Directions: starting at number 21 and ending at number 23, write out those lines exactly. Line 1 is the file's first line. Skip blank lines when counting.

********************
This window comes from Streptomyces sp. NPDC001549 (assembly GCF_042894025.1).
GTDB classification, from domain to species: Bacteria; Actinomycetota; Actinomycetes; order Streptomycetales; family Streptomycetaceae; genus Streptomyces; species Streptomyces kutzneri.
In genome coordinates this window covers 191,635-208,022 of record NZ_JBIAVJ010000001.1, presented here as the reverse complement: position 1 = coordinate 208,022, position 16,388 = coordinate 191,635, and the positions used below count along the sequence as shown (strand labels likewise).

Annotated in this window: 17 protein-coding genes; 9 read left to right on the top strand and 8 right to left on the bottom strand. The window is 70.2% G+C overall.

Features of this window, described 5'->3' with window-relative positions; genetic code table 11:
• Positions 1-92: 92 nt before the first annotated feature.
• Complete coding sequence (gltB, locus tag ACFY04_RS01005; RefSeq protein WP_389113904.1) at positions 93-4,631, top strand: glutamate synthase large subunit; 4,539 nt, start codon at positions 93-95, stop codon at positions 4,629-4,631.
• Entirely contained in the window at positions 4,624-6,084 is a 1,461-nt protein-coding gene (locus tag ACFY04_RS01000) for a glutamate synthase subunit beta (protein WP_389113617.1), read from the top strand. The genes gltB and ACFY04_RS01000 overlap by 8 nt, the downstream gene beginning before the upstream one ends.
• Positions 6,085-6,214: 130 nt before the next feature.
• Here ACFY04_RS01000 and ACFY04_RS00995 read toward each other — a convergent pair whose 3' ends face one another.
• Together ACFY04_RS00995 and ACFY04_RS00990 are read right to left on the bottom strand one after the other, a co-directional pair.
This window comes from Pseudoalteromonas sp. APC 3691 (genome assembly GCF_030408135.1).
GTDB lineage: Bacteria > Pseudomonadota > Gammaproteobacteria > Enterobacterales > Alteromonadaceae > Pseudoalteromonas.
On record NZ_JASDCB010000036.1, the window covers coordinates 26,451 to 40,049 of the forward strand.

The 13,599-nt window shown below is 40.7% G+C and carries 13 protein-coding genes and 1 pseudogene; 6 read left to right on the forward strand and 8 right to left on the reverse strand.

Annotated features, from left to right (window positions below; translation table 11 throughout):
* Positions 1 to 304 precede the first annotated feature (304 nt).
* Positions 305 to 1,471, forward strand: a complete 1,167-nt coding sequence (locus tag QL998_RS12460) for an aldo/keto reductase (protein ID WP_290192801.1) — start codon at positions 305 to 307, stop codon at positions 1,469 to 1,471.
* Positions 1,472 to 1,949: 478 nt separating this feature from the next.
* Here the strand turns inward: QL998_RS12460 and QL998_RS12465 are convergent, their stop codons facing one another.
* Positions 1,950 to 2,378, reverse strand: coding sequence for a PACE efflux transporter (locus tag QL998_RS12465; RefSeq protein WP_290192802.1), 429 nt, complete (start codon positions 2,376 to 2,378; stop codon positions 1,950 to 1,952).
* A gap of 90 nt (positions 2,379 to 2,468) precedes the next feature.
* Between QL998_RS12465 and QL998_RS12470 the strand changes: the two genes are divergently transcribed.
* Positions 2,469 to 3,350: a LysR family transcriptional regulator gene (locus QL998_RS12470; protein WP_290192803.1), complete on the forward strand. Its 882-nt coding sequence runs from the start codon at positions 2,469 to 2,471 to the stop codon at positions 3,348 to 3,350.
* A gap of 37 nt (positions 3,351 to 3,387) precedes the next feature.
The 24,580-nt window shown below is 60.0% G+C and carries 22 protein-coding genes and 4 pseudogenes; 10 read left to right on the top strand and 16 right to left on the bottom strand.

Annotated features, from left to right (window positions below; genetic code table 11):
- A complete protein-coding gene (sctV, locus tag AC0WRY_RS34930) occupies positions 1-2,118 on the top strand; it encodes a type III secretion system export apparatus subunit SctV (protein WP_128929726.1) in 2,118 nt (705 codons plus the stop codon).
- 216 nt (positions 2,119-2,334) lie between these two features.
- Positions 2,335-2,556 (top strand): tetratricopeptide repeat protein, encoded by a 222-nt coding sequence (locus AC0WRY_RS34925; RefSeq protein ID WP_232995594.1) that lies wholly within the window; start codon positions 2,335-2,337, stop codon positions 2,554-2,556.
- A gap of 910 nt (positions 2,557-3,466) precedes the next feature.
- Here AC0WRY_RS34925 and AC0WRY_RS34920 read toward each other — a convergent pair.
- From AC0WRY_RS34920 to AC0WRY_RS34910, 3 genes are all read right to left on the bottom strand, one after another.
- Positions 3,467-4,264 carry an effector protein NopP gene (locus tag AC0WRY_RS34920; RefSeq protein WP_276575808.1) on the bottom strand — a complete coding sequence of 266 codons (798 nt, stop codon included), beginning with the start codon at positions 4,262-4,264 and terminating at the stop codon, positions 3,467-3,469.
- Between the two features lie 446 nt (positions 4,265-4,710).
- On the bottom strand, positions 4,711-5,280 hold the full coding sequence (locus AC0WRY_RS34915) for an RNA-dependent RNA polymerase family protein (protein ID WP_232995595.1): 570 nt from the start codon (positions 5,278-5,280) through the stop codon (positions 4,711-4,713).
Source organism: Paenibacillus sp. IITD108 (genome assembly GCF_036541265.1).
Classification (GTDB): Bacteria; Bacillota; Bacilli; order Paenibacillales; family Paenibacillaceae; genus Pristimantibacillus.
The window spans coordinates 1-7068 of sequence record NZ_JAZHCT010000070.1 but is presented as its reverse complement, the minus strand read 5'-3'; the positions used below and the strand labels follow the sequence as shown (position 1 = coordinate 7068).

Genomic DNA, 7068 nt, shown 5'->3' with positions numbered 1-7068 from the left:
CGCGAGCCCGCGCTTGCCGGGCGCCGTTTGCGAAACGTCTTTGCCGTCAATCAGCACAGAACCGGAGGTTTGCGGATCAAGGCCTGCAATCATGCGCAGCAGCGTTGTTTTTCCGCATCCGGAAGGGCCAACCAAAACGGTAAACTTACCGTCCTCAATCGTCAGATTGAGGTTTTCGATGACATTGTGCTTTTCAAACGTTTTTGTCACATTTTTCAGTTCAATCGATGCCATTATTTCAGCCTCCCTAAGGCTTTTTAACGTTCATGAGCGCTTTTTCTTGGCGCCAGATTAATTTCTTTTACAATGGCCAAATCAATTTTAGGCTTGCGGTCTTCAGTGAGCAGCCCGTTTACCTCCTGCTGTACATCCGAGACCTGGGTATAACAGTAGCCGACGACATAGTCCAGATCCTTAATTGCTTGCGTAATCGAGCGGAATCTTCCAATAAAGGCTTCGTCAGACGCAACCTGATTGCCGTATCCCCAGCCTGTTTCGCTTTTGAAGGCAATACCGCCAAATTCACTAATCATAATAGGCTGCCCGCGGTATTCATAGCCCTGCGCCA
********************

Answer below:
* Positions 1,950 to 2,378, reverse strand: coding sequence for a PACE efflux transporter (locus tag QL998_RS12465; RefSeq protein WP_290192802.1), 429 nt, complete (start codon positions 2,376 to 2,378; stop codon positions 1,950 to 1,952).
* A gap of 90 nt (positions 2,379 to 2,468) precedes the next feature.
* Between QL998_RS12465 and QL998_RS12470 the strand changes: the two genes are divergently transcribed.